The attack looks fairly set in stone, though there could be some movement at left wing if Sandra Yu makes a breakthrough and beats out Tyler Lussi. Maybe the biggest question marks are in the middle of the park and at right back. Celeste Boureille seems like a lock, though Angela Salem will be returning to the team after finishing up another year and will be an experienced option deeper in midfield. Dagny Brynjarsdottir, who is expected to play as a box-to-box midfielder before Andressinha leaves, suddenly becomes the most experienced attacking-minded midfielder on the team. Given the rest of the midfielders available for the Thorns, it seems more likely than not that she is going to get run out at the number 10. This might look a little funky: Brynjarsdottir is an excellent crosser and loves running the lines, so her playing in the middle might just involve moving out to the wings in possession rather than being a typical pivot playmaker. It might not be the worst tactical adjustment for coach Parsons to be forced to make: most of the forwards left on the team are going to enjoy drifting inside even if they start on the wing, so having some extra width will be helpful in attack. Gabby Seiler could fill in at either spot and probably will see time in both positions, depending on which one of Emily Ogle or Madison Pogarch pan out.

The Resolution

When are the players coming back? Well, it depends on a lot of things: when teams drop out of the World Cup and how long they stay afterward being the two most important. The USA and Australia are both expected to have long tournaments, so we shouldn’t expect any of the seven Thorns on those teams to be back in Portland any time soon. Brazil and Canada are different stories. Brazil have been underachieving for years now, and though they still have enough talent to go far, it wouldn’t be surprising to see them return early. Canada are underpowered and in a transitional period, attempting to bring through a new generation and continue to be competitive at the same time, but they have a favorable group and Sinclair has carried them far single-handedly in the past.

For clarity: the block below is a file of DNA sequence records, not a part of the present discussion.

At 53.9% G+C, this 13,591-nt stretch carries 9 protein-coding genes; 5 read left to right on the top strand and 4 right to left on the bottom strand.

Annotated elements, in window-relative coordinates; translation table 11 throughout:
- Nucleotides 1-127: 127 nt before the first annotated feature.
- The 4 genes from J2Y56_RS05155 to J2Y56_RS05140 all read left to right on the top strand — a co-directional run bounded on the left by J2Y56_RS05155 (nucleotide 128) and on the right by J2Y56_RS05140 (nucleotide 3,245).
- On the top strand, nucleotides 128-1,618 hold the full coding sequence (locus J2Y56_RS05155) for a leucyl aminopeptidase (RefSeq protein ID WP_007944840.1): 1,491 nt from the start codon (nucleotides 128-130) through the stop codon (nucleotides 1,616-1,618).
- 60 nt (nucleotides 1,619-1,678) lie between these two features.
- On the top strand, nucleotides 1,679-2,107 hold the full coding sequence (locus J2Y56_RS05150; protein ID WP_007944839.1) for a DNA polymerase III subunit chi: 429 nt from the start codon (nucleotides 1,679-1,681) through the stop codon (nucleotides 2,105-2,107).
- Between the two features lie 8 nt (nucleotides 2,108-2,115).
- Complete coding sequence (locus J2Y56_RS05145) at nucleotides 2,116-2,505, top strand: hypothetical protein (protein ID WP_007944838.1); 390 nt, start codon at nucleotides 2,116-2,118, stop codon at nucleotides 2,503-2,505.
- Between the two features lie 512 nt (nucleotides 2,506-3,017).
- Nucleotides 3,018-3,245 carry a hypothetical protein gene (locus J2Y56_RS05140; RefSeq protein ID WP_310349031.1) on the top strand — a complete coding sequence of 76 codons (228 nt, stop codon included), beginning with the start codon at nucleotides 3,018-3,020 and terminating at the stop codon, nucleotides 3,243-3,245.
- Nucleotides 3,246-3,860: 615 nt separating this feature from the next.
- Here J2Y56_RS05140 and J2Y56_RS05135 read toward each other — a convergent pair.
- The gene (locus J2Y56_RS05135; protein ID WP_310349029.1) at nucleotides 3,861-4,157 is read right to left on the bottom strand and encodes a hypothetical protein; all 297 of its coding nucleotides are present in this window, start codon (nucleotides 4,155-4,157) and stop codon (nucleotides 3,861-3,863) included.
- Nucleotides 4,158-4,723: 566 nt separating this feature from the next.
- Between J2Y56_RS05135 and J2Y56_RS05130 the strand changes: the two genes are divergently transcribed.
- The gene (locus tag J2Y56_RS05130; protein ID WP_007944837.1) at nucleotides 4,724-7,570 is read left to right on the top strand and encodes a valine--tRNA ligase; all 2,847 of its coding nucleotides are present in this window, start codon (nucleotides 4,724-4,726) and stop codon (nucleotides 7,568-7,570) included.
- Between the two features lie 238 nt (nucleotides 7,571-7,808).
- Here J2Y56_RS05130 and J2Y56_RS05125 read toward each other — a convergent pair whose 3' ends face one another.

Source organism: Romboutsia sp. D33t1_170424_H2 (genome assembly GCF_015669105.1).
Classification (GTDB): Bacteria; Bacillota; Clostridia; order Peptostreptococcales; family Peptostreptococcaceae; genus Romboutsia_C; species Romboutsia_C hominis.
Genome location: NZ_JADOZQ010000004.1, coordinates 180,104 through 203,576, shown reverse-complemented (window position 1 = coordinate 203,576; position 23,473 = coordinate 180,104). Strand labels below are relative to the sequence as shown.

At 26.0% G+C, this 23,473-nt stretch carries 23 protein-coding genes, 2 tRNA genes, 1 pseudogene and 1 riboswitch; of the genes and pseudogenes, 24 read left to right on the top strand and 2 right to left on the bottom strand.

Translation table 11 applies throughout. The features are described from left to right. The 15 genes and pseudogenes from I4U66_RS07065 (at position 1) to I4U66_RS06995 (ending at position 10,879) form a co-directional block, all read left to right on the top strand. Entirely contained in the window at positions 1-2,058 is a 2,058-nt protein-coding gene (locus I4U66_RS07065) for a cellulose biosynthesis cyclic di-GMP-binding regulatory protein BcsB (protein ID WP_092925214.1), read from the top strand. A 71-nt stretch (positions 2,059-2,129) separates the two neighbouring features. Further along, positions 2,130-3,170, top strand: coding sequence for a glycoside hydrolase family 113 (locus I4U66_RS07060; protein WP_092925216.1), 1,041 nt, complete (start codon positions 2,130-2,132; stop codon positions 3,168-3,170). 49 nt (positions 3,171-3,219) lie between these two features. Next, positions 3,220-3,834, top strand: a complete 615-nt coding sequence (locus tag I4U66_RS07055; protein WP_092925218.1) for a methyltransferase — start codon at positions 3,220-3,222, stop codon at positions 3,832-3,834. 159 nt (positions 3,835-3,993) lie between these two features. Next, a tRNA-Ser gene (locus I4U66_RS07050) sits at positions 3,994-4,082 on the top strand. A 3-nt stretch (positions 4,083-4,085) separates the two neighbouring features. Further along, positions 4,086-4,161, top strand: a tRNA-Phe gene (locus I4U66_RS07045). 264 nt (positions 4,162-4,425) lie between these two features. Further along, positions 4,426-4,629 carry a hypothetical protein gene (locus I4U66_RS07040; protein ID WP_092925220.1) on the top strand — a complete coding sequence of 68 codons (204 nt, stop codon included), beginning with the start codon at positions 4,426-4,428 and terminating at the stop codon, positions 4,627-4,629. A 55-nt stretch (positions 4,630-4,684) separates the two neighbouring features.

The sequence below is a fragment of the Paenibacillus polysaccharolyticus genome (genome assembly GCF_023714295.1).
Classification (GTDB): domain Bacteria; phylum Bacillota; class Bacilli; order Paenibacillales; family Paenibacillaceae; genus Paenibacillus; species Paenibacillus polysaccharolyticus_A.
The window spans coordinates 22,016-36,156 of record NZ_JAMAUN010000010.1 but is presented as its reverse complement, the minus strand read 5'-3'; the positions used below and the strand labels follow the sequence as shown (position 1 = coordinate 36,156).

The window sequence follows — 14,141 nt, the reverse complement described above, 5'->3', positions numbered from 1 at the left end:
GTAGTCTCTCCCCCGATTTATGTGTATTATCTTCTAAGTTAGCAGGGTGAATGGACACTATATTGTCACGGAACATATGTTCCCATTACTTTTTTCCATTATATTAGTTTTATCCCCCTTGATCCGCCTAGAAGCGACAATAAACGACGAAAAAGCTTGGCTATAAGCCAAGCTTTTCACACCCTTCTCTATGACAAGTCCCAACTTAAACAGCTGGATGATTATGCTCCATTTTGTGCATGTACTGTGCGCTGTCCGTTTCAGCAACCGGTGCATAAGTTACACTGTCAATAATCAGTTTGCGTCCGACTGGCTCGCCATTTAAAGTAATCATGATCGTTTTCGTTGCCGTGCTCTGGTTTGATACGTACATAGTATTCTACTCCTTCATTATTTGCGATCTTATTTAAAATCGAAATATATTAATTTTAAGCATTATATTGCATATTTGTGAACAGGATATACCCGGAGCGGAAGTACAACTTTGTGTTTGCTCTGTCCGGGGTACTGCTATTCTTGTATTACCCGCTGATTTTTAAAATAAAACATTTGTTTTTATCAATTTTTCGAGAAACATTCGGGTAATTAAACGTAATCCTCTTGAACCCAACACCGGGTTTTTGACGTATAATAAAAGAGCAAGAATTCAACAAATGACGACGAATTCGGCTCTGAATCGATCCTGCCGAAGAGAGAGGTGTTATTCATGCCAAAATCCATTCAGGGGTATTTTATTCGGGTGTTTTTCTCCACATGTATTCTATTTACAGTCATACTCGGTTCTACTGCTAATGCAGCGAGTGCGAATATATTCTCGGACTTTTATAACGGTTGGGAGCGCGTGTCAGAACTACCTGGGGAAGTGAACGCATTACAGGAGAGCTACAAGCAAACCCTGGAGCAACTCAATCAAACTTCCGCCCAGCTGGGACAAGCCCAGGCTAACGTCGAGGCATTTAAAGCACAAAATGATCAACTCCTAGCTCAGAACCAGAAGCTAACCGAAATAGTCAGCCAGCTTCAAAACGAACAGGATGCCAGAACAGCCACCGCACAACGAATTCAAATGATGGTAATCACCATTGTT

Either Andressinha or Sinclair coming back a little bit early could make a big difference in one game in particular: the Thorns host the Reign on July 5th, a few days after the semifinals, and it projects to be a tough one with Jess Fishlock back in Tacoma. Without wishing either team an early exit, a quarterfinal out for each team could see either player back in Portland in time to make an impact.

Somehow or another, all of these changes are guaranteed to have some kind of long-term impact on the team. The defensive midfielder spot and the right winger aren’t in any way locked down permanently even when the team is complete, and plenty more players could make their case for having an impact off the bench. And the team will be facing challenges: everyone wishes that a full season can be gotten through without injury, but it never happens. The depth the club will be able to call on through the experience players get is going to be essential. Mark Parsons, before the season, was frank about the challenges some of the players further down the depth chart were facing: “There will be people, unfortunately, on the bench, not playing for the Portland Thorns, who played 8-9-10 games last year. I’m not even thinking of a single name — I’ve just got so many players who have played lots of minutes and have experience being a Portland Thorn. There’s depth there in experience.”

Talking about what makes Lindsey Horan special, more than anything Parsons pointed to her work ethic as a player: “What defines [players] and their development is their willingness to improve. It’s a core part of being a Portland Thorn. [Some] people last year didn’t have the best year. The biggest reason they didn’t is because they weren’t willing to learn or grow as much as others. Then there’s [other] players who had amazing years — what’s the defining fact? They were willing to listen and grow. When I say listen and grow: coaches probably have the answers 20–30% of the time, [players can] get feedback from themselves, [or] listen to a teammate, or things that are standing right in front of them that you can make excuses for.” Thorns fans and watchers are going to be able to experience this process in real time over the next few months: non-superstar players will be developing in real time before our eyes. Fans should be patient with them: some silly mistakes are inevitable (and in any case not a new phenomenon on the Thorns). What really matters is who emerges from the period stronger, smarter, and better than they were before, ready to contribute at a high level on the biggest stage for women’s professional sport in the world.